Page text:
The Honourable Steven Guilbeault, Minister of Environment and Climate Change, today issued a statement following Canada’s submission to the United Nations of its 2022 National Inventory Report on GHG Emissions.
“When it comes to fighting climate change, progress happens step by step. And with this year’s report to the United Nations, we can see that Canada is moving in the right direction.
“This year’s report to the United Nations shows Canada’s greenhouse gas emissions dropped by 66 megatonnes in 2020, which is almost 9 percent of Canada’s total emissions and equivalent to taking 20 million cars off the road. It shows the potential of reducing pollution across this country and fighting the worst effects of climate change.
“This is the first report that tracks the impacts of the pandemic on emissions in Canada. For example, the 27-megatonne drop in transportation emissions is in large part due to the fact many people stopped driving and flying during provincially mandated lockdowns. So we must be mindful that overall emissions are likely to rebound to a degree as Canada’s economy roars back to life.
“Nonetheless, there are also real signs of progress within the data.
“Firstly, we saw a significant 7-megatonne reduction in electricity generation. This reduction is largely due to the phasing out of coal-fired electricity, most notably in Alberta. The phasing-out of coal is a major plank of our Government’s Emissions Reduction Plan, as there is still great potential to tackle pollution in electricity generation further, with the continued transition to non-emitting electricity.
“Secondly, this year’s report shows that our government’s work to reduce methane emissions is already paying off and we are on track to meet our goal to reduce methane from the oil and gas sector by 40 to 45 percent below the 2012 level by 2025. Methane is a particularly harmful greenhouse gas that is 86 times more potent than carbon dioxide. Improvements in measurements and methodologies also led to a revision of previous emissions, concluding Canada had actually decreased by 2 megatonnes in the previous year. This means 2020 is the second year in a row we saw an absolute decline in emissions in Canada.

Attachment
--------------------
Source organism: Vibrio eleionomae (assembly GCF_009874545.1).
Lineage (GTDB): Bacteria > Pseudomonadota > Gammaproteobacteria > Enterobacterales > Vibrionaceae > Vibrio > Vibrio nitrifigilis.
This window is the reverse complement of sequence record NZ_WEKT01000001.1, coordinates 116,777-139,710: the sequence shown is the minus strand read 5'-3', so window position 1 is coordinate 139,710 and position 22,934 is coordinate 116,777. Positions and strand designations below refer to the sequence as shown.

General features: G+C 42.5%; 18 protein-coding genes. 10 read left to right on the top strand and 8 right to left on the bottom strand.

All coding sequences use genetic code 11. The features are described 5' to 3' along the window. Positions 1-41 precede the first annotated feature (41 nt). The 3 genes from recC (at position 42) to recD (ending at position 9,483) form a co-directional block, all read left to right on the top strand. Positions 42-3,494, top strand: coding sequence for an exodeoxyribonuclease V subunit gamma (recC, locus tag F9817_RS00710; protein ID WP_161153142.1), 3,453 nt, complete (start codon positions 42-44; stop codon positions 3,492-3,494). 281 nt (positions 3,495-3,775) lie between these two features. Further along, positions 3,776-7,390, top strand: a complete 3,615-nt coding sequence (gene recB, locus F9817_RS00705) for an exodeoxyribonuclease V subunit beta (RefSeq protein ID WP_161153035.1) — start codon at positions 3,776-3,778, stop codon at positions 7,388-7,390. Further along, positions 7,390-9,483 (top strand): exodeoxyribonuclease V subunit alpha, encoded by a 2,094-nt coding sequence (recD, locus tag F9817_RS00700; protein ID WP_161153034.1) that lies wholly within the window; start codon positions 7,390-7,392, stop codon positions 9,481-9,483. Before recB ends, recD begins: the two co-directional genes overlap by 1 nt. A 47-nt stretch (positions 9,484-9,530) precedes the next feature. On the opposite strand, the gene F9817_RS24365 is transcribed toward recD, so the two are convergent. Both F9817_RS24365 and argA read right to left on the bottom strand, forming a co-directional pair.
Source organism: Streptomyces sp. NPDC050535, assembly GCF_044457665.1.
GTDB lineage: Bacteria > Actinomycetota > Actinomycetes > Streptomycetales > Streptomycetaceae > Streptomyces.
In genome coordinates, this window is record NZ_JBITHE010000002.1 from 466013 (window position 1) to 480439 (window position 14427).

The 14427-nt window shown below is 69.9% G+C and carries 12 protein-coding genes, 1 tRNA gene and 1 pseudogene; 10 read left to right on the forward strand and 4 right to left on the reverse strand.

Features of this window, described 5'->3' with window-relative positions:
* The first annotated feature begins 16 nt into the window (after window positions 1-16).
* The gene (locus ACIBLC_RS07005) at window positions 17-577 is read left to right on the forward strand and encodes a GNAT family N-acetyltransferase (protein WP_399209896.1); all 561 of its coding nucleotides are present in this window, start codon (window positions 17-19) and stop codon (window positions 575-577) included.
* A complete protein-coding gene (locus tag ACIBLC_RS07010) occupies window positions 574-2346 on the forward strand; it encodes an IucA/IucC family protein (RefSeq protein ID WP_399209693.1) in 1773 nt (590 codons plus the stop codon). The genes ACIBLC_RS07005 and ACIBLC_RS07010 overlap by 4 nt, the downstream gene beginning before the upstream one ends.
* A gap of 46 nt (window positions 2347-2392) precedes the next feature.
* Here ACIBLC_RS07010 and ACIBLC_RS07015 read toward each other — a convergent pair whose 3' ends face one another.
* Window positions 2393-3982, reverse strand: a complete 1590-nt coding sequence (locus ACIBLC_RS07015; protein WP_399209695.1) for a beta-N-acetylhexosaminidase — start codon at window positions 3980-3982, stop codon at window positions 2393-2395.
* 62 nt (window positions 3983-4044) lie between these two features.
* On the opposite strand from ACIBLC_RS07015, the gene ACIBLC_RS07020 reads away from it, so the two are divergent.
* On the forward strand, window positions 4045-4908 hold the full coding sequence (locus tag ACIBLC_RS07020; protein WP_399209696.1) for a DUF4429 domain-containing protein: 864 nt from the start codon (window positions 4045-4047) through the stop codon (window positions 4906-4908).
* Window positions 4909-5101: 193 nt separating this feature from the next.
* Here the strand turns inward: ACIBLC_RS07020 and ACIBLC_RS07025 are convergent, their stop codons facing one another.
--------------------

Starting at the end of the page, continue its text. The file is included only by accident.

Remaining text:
“Thirdly, this report confirms the continued decoupling taking place between Canada’s economy and its emission performance. In other words, Canada is showing the world how we can do more while polluting less. As Canada’s economy has grown, the emission intensity of the entire economy has declined by 39 percent since 1990 and is continuing on this same trajectory. In our Government’s recently launched Emissions Reduction Plan, we have set out an ambitious suite of new measures and investments that will help accelerate emissions reductions in each and every sector. This year’s report demonstrates that our approach is both ambitious and achievable. The drop in emissions in 2020 shows the potential to reduce the combustion of fossil fuels and how accelerating the switch to electric vehicles, green building retrofits, and other clean technologies will help Canada achieve its net-zero targets—and we have a plan to do all this.
“The National Inventory Report shows the latest data in our fight against climate change. And it is yet more evidence that our plan to deliver clean air, good jobs, and a strong economy is keeping Canada on the right track.”
Source: Environment and Climate Change Canada.